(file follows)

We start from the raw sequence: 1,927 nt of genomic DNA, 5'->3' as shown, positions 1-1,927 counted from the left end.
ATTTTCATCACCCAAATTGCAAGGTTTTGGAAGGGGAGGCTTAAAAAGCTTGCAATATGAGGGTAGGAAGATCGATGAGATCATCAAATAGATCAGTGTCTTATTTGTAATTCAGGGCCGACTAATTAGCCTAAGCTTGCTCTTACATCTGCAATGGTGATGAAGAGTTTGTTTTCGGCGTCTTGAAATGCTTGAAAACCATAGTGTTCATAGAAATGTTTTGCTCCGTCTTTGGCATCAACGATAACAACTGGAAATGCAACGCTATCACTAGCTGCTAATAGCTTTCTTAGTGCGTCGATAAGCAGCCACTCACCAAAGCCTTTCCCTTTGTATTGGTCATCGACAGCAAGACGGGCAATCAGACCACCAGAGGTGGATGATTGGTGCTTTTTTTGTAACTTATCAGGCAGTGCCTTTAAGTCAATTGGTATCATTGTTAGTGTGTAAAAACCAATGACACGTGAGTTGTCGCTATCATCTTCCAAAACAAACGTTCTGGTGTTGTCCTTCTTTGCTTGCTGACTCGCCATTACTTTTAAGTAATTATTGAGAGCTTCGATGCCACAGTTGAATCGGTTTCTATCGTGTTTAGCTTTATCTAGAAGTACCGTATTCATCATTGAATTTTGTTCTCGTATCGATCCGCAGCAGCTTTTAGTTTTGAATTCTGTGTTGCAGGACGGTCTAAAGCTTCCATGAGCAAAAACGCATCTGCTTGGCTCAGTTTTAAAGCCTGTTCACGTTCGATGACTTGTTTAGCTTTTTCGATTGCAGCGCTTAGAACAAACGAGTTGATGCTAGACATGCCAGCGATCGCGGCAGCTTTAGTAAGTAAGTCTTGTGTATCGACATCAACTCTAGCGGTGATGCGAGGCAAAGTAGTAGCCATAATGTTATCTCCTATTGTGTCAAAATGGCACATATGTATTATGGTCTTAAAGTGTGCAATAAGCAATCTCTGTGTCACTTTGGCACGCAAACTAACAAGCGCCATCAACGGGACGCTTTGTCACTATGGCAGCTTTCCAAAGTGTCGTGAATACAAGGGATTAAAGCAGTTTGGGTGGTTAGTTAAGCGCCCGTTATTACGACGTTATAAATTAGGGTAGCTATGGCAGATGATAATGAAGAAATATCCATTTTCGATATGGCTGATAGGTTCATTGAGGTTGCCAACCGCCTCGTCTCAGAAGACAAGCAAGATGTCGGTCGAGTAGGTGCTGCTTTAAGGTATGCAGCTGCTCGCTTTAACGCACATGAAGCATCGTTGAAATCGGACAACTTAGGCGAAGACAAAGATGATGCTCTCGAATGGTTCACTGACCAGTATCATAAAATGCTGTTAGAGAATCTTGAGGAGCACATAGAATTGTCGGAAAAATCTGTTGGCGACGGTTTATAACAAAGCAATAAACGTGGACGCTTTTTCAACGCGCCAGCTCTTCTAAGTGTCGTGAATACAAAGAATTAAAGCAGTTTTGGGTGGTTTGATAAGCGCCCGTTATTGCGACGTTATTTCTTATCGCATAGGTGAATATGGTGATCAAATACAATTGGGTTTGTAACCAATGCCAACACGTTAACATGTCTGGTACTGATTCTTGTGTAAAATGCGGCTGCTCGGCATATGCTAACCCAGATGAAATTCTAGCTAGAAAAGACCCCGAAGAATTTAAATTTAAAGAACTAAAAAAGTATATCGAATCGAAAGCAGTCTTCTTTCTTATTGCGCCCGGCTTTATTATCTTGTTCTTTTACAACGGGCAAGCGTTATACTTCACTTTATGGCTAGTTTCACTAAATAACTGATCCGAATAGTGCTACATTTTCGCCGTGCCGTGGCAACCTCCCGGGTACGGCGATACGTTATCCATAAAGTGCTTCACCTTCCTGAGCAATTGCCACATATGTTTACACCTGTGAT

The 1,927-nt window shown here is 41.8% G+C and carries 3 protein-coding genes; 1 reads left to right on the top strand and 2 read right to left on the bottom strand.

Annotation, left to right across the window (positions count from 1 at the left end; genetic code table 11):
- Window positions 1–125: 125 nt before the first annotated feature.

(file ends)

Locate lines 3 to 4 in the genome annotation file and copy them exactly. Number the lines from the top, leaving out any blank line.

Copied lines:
The 1,927-nt window shown here is 41.8% G+C and carries 3 protein-coding genes; 1 reads left to right on the top strand and 2 read right to left on the bottom strand.

Annotation, left to right across the window (positions count from 1 at the left end; genetic code table 11):